Pregnancy in teen years ‘High risk as it comes with many complications’

Marriage below 18 years: The Medical Dimension

By Dr CS Ramdaursingh

In the context of the Children’s Bill, marriage below 18 years is a subject of serious consideration. There is a medical dimension which has been altogether missed out and which is critical to the phenomenon of pregnancy and childbirth in those below 18 years of age. We have sought the views of Dr CS Ramdaursingh, Gynaecologist/Obstetrician with wide experience in his specialty, as well as an engaged social worker who has been President of Rotary Club Curepipe, and is currently the secretary of AB Caring, an NGO which comprises members who have more than 20 years of service above self and whose main objectives are: to improve health including maternal health; to promote education, and to empower women and children.

The mission of the association is: To work towards creation of a POSITIVE IMPACT in people’s lives. The President is Mrs Corina Hookoom Padaruth.

Dr CS Ramdaursingh:

A pregnancy below the age of 18 is a major challenge to the patient as well as to the family and partner, whether married or not. In obstetrics, teenage pregnancy is considered to be a high risk pregnancy as it comes with many complications.

There is a high risk of the baby being born before term (preterm) as well as having a low birth weight. But there are also other very serious complications that can occur in a pregnancy below 18 years. They are anemia, infections, high blood pressure or pregnancy-induced hypertension which can lead to a dreaded condition known as pre-eclampsia which can be fatal. These patients are also more at risk of having miscarriages, as well as recourse to cesarean sections due to a disproportion in the shape and size of the pelvis known as cephalopelvic disproportion. These pregnancies are associated with a higher rate of infant deaths, increased maternal deaths and morbidity (other disease conditions) as well as poverty.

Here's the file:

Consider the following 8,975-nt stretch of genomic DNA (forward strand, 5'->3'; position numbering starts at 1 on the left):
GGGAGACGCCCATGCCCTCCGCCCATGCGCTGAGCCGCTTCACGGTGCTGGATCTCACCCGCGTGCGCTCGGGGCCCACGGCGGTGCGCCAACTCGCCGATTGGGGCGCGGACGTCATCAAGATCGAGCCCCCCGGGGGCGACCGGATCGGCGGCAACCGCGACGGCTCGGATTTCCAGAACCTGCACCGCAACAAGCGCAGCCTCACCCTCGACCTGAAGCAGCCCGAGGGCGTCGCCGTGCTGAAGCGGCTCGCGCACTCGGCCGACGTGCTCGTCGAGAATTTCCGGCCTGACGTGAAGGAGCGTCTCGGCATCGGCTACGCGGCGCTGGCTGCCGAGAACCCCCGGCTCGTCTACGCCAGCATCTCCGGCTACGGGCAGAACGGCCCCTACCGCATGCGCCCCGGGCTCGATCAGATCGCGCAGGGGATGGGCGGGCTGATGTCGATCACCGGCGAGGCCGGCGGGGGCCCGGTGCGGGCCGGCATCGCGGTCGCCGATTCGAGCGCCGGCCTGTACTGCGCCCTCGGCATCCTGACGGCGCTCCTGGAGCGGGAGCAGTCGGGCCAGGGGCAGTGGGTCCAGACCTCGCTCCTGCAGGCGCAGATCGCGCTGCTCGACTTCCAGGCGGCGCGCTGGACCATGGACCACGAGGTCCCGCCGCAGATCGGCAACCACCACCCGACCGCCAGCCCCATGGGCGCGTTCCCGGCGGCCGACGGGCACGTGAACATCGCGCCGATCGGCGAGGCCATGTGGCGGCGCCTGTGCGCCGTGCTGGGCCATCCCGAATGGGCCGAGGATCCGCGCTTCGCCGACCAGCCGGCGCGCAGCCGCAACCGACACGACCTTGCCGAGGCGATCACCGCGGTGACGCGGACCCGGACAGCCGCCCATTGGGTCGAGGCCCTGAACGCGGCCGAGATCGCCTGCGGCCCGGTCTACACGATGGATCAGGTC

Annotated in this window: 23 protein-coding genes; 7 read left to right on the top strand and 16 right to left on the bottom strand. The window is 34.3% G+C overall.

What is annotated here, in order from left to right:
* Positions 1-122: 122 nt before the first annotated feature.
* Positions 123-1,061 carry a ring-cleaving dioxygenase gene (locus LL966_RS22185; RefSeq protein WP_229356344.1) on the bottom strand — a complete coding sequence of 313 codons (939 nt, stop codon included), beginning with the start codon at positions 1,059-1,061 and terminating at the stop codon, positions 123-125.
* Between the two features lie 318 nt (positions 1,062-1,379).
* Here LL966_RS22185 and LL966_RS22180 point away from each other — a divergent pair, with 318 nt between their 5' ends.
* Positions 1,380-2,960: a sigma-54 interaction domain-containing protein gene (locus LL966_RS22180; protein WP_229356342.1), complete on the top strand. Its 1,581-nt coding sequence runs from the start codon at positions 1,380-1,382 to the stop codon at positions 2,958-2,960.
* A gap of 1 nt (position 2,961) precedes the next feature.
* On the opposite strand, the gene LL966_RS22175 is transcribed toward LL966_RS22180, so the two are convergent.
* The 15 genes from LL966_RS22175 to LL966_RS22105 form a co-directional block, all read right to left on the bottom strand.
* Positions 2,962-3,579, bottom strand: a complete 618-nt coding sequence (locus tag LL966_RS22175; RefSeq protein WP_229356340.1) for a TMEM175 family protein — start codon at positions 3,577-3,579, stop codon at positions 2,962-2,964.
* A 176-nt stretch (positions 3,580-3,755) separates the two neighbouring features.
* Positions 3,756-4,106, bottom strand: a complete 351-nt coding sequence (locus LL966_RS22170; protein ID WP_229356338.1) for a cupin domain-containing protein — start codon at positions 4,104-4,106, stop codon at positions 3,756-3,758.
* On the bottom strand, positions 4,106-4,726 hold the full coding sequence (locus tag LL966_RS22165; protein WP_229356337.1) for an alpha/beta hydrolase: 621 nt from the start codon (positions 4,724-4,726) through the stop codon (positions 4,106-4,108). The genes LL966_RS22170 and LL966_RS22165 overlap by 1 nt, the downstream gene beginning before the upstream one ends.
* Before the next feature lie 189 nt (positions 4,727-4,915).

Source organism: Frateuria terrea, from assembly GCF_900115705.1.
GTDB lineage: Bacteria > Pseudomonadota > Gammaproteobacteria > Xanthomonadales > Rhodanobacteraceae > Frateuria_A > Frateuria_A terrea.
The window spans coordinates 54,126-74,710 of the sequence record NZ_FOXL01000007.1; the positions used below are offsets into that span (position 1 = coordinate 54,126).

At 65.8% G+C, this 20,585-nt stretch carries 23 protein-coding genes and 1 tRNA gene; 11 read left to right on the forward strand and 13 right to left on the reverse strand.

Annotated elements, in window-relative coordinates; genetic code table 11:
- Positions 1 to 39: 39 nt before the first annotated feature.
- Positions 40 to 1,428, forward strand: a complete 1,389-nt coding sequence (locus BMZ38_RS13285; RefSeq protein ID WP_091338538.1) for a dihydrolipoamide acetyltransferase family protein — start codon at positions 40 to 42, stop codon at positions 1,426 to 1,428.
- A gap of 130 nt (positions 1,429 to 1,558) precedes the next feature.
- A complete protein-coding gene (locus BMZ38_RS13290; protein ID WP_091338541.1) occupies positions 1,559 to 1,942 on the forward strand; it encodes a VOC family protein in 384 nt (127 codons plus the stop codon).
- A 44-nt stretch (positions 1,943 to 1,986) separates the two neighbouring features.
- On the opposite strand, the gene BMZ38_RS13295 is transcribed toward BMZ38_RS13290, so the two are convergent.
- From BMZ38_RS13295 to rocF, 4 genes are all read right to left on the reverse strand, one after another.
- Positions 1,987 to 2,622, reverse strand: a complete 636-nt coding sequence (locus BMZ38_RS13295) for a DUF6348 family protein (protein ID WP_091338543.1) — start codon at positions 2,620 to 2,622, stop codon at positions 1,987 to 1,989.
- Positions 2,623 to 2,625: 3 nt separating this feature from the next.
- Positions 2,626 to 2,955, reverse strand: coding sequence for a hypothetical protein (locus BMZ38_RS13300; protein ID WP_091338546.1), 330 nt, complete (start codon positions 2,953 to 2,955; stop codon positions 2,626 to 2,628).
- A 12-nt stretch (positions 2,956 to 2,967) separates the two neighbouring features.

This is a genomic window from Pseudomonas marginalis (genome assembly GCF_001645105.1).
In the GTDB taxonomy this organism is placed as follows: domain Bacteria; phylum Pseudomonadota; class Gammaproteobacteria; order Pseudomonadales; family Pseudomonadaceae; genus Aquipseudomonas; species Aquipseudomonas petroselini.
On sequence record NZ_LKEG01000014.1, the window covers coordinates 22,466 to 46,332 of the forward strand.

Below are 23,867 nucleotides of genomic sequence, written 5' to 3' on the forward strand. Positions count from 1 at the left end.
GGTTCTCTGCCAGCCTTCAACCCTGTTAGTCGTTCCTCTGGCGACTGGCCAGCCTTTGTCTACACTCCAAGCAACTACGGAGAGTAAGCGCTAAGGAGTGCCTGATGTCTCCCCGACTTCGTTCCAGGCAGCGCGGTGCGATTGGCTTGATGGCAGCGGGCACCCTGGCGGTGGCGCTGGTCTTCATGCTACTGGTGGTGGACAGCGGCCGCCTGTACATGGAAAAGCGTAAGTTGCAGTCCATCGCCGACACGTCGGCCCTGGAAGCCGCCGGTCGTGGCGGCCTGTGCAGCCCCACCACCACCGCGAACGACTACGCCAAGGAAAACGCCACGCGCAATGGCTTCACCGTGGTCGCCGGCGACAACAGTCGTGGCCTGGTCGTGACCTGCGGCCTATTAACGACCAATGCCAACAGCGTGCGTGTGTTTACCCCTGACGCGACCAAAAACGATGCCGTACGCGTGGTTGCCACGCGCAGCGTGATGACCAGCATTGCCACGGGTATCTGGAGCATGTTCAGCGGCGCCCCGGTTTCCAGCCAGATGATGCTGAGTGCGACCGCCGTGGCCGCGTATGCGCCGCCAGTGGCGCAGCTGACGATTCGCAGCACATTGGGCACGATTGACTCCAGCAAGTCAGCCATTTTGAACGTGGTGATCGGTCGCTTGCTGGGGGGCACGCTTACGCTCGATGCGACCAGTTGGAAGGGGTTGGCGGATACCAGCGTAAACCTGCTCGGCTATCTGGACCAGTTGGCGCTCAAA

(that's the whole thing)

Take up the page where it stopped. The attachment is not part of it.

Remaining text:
Besides, young mothers might have a tendency to go for rapid repeat pregnancy which further increases the risk of complications to themselves as well as to their babies.

Significantly, hips grow wider as age increases. The female pelvis continues to grow after puberty and becomes wider. It reaches its full width around the age of 25-30 years. From the age of 40 onwards the female pelvis then begins to narrow again. There are thus more cesarean sections in teenagers (and elderly women with first pregnancies).  

Changes in the pelvic bones are influenced by the level of hormones in the body: high estrogen levels guarantee development of the female pelvis and maintain the pelvis in its most favourable obstetric form (Gynaecoid Pelvis). Hormonal levels are in turn dependent upon environmental and nutritional factors.

It is important to realize that the size and shape of the pelvis are important for labour and delivery. Adult women who are well-built and who have a good diet especially during their childhood have a broad pelvis which is well adapted for childbirth. The teenage pelvis is narrower; this creates a disproportion which makes passage of the foetus more difficult and leads to serious complications of ‘cephalopelvic disproportion’.

Overall, the pelvis grows and develops slowly but continuously (in four dimensions),  and is therefore much smaller at age 15 than at 18. This immaturity of the birth canal below 18 contributes to significant obstetrics risks.

Furthermore, the emotional, psychological and social needs of pregnant adolescent girls are greater than those of adult women, especially if there are complications.
Girls who become pregnant before age 18 are more likely to experience violence within marriage or a partnership. They tend to leave their school and education.

Of further interest are some salient facts:

Pregnancies in teenagers are a global problem that occurs in high, middle, and low income countries. These pregnancies are more likely to occur in marginalized communities, commonly driven by poverty and lack of education and unemployment.

WHO published guidelines in 2011 with the UN Population Fund (UNFPA) on preventing early pregnancies and reducing poor reproductive outcomes. They made recommendations for action that countries could take, with 6 main objectives:

  • Reducing marriage before the age of 18 years. Estimates suggest a 10% reduction in child marriage could contribute to a 70% reduction in a country`s maternal mortality rate.
  • Creating understanding and support to reduce pregnancy before the age of 20 years.
  • Increasing the use of contraception by adolescents at risk of unintended pregnancy. If this need was to be met, 2.1 million unplanned births, 3.2 million abortions, and 5600 maternal deaths could be averted each year.
  • Reducing coerced sex among adolescents.
  • Reducing unsafe abortion among adolescents.
  • Increasing use of skilled antenatal, childbirth and postnatal care among adolescents.

* Published in print edition on 27 September 2019

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